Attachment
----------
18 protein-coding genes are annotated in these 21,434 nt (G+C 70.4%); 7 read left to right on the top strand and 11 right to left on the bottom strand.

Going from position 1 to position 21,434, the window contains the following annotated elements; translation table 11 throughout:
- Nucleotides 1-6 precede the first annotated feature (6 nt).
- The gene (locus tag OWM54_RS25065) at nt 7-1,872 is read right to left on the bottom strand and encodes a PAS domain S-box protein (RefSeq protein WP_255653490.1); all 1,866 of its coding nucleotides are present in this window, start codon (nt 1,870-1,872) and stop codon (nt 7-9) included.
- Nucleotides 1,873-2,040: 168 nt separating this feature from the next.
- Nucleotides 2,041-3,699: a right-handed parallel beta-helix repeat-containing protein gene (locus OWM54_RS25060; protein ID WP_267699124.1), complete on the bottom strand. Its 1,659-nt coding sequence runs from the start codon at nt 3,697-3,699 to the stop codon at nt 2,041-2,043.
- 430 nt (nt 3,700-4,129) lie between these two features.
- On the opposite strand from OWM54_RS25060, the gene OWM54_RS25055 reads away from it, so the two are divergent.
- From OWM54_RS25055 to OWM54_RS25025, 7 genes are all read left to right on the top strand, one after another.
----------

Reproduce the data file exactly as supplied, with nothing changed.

18 protein-coding genes are annotated in these 21,434 nt (G+C 70.4%); 7 read left to right on the top strand and 11 right to left on the bottom strand.

Going from position 1 to position 21,434, the window contains the following annotated elements; translation table 11 throughout:
- Nucleotides 1-6 precede the first annotated feature (6 nt).
- The gene (locus tag OWM54_RS25065) at nt 7-1,872 is read right to left on the bottom strand and encodes a PAS domain S-box protein (RefSeq protein WP_255653490.1); all 1,866 of its coding nucleotides are present in this window, start codon (nt 1,870-1,872) and stop codon (nt 7-9) included.
- Nucleotides 1,873-2,040: 168 nt separating this feature from the next.
- Nucleotides 2,041-3,699: a right-handed parallel beta-helix repeat-containing protein gene (locus OWM54_RS25060; protein ID WP_267699124.1), complete on the bottom strand. Its 1,659-nt coding sequence runs from the start codon at nt 3,697-3,699 to the stop codon at nt 2,041-2,043.
- 430 nt (nt 3,700-4,129) lie between these two features.
- On the opposite strand from OWM54_RS25060, the gene OWM54_RS25055 reads away from it, so the two are divergent.
- From OWM54_RS25055 to OWM54_RS25025, 7 genes are all read left to right on the top strand, one after another.